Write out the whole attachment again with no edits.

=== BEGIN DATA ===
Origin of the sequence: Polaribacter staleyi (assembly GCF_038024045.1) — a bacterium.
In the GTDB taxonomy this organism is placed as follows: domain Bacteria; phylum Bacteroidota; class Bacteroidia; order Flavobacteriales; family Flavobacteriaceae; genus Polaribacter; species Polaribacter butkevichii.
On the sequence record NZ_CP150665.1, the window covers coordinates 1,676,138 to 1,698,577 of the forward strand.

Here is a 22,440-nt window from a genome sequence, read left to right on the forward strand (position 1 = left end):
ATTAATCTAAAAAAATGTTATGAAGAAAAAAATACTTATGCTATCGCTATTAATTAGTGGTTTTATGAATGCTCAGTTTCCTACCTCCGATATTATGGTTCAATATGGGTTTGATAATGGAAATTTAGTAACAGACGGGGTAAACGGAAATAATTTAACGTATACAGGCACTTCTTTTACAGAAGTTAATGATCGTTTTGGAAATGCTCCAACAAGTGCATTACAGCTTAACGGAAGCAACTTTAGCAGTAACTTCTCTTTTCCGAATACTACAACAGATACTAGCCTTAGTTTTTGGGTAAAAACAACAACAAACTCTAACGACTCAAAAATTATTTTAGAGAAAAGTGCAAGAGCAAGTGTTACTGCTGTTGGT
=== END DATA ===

Origin of the sequence: Polaribacter staleyi (assembly GCF_038024045.1) — a bacterium.
In the GTDB taxonomy this organism is placed as follows: domain Bacteria; phylum Bacteroidota; class Bacteroidia; order Flavobacteriales; family Flavobacteriaceae; genus Polaribacter; species Polaribacter butkevichii.
On the sequence record NZ_CP150665.1, the window covers coordinates 1,676,138 to 1,698,577 of the forward strand.

Here is a 22,440-nt window from a genome sequence, read left to right on the forward strand (position 1 = left end):
ATTAATCTAAAAAAATGTTATGAAGAAAAAAATACTTATGCTATCGCTATTAATTAGTGGTTTTATGAATGCTCAGTTTCCTACCTCCGATATTATGGTTCAATATGGGTTTGATAATGGAAATTTAGTAACAGACGGGGTAAACGGAAATAATTTAACGTATACAGGCACTTCTTTTACAGAAGTTAATGATCGTTTTGGAAATGCTCCAACAAGTGCATTACAGCTTAACGGAAGCAACTTTAGCAGTAACTTCTCTTTTCCGAATACTACAACAGATACTAGCCTTAGTTTTTGGGTAAAAACAACAACAAACTCTAACGACTCAAAAATTATTTTAGAGAAAAGTGCAAGAGCAAGTGTTACTGCTGTTGGT